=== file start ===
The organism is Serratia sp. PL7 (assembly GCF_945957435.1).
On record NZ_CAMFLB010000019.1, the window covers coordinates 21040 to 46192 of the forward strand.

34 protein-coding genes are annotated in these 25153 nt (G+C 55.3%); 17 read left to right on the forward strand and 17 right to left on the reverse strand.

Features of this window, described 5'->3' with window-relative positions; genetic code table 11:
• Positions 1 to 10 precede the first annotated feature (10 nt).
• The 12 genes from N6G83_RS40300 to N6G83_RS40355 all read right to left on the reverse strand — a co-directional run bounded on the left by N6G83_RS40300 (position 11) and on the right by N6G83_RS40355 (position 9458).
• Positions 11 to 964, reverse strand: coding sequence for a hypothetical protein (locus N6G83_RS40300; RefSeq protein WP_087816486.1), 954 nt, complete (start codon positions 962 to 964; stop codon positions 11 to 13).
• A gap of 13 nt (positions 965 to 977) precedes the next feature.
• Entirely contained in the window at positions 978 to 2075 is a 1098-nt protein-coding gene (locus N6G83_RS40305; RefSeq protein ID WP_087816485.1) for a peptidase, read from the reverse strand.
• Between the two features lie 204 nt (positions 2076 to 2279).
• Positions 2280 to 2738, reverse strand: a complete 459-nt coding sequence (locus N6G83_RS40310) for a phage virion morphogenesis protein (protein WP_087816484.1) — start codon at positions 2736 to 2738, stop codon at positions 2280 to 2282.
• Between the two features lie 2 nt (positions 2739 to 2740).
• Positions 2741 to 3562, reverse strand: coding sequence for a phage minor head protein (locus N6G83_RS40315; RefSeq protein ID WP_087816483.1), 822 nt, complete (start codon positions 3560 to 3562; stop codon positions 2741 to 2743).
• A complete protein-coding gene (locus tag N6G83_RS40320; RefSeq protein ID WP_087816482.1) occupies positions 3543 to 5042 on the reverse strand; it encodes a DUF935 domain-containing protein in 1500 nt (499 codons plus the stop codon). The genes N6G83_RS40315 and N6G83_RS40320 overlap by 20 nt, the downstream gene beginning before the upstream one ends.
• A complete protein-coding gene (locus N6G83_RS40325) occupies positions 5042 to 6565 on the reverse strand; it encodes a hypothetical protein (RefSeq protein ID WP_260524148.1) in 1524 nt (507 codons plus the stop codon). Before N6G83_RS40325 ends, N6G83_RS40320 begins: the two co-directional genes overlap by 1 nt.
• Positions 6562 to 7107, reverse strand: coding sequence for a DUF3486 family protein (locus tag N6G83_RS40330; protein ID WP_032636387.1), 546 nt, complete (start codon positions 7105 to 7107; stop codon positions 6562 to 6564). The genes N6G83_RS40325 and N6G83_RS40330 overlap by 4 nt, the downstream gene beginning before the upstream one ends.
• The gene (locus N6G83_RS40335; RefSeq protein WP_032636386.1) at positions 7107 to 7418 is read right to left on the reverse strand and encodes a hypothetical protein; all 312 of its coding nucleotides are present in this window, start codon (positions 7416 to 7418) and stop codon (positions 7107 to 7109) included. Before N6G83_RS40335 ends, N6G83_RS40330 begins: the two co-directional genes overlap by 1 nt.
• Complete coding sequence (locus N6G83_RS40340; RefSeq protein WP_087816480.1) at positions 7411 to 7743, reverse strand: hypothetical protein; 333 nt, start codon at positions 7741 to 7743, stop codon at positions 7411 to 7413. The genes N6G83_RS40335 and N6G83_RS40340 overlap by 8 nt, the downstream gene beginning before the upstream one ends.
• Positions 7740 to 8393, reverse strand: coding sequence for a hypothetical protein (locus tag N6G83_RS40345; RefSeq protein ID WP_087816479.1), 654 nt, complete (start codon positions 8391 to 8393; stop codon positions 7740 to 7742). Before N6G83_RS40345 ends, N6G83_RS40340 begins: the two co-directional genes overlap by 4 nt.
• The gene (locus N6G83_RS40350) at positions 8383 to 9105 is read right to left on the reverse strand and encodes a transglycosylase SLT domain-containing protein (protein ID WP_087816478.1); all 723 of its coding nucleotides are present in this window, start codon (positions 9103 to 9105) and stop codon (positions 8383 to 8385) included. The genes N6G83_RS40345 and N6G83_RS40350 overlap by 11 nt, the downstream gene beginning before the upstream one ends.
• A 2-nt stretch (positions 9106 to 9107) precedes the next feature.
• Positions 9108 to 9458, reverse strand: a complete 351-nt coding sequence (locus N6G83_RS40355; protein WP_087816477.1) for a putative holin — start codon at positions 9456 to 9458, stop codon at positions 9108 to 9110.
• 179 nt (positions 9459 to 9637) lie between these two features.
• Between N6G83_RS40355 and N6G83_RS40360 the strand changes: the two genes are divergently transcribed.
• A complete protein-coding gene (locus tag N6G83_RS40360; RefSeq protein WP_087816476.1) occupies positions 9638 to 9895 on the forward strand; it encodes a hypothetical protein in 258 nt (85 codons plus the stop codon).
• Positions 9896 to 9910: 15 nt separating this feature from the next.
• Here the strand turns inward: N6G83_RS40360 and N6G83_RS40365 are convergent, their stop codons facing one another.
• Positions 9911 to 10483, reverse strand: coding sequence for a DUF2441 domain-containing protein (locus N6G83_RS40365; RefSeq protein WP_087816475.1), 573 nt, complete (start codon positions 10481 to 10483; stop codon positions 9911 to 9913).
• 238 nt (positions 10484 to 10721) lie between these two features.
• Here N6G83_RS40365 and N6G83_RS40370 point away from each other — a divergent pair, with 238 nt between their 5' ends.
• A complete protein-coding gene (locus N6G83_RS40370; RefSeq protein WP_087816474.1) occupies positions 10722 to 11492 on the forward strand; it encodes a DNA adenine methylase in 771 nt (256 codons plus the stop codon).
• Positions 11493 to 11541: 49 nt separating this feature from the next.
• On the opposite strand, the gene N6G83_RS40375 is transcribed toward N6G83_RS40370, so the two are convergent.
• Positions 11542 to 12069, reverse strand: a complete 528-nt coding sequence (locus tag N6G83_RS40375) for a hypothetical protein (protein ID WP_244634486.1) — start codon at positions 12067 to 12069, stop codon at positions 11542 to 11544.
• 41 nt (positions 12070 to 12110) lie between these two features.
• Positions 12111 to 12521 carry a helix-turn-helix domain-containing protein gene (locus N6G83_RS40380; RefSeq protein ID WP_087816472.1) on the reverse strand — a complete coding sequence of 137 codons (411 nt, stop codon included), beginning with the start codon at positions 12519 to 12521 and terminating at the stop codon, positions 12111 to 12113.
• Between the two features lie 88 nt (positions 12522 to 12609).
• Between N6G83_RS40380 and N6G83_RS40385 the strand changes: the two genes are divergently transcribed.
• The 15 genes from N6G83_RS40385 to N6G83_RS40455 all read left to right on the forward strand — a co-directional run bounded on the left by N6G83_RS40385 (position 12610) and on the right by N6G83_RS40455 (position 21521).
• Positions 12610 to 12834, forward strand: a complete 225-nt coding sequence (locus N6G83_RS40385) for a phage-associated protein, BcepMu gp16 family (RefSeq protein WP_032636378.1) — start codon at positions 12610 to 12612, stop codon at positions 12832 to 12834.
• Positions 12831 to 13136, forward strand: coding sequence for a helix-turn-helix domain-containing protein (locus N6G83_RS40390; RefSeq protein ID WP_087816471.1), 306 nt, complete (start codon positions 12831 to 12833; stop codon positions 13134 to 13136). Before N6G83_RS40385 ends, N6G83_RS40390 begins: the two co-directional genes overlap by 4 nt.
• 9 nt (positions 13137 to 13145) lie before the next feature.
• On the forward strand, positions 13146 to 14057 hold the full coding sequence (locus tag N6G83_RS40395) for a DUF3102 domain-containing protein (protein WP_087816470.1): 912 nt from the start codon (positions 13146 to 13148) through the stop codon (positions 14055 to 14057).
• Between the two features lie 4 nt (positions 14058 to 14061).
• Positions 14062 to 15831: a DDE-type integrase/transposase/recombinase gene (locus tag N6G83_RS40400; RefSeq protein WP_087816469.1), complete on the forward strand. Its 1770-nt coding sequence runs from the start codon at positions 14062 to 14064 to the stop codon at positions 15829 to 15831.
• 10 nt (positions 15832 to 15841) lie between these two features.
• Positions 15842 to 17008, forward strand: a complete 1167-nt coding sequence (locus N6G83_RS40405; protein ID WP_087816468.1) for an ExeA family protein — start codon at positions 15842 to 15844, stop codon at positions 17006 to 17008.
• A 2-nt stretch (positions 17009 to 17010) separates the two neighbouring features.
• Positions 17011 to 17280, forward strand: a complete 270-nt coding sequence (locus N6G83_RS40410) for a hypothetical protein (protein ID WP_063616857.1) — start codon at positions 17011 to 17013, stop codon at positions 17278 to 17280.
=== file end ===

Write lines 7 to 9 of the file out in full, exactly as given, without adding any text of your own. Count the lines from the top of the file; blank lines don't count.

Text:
• Positions 11 to 964, reverse strand: coding sequence for a hypothetical protein (locus N6G83_RS40300; RefSeq protein WP_087816486.1), 954 nt, complete (start codon positions 962 to 964; stop codon positions 11 to 13).
• A gap of 13 nt (positions 965 to 977) precedes the next feature.
• Entirely contained in the window at positions 978 to 2075 is a 1098-nt protein-coding gene (locus N6G83_RS40305; RefSeq protein ID WP_087816485.1) for a peptidase, read from the reverse strand.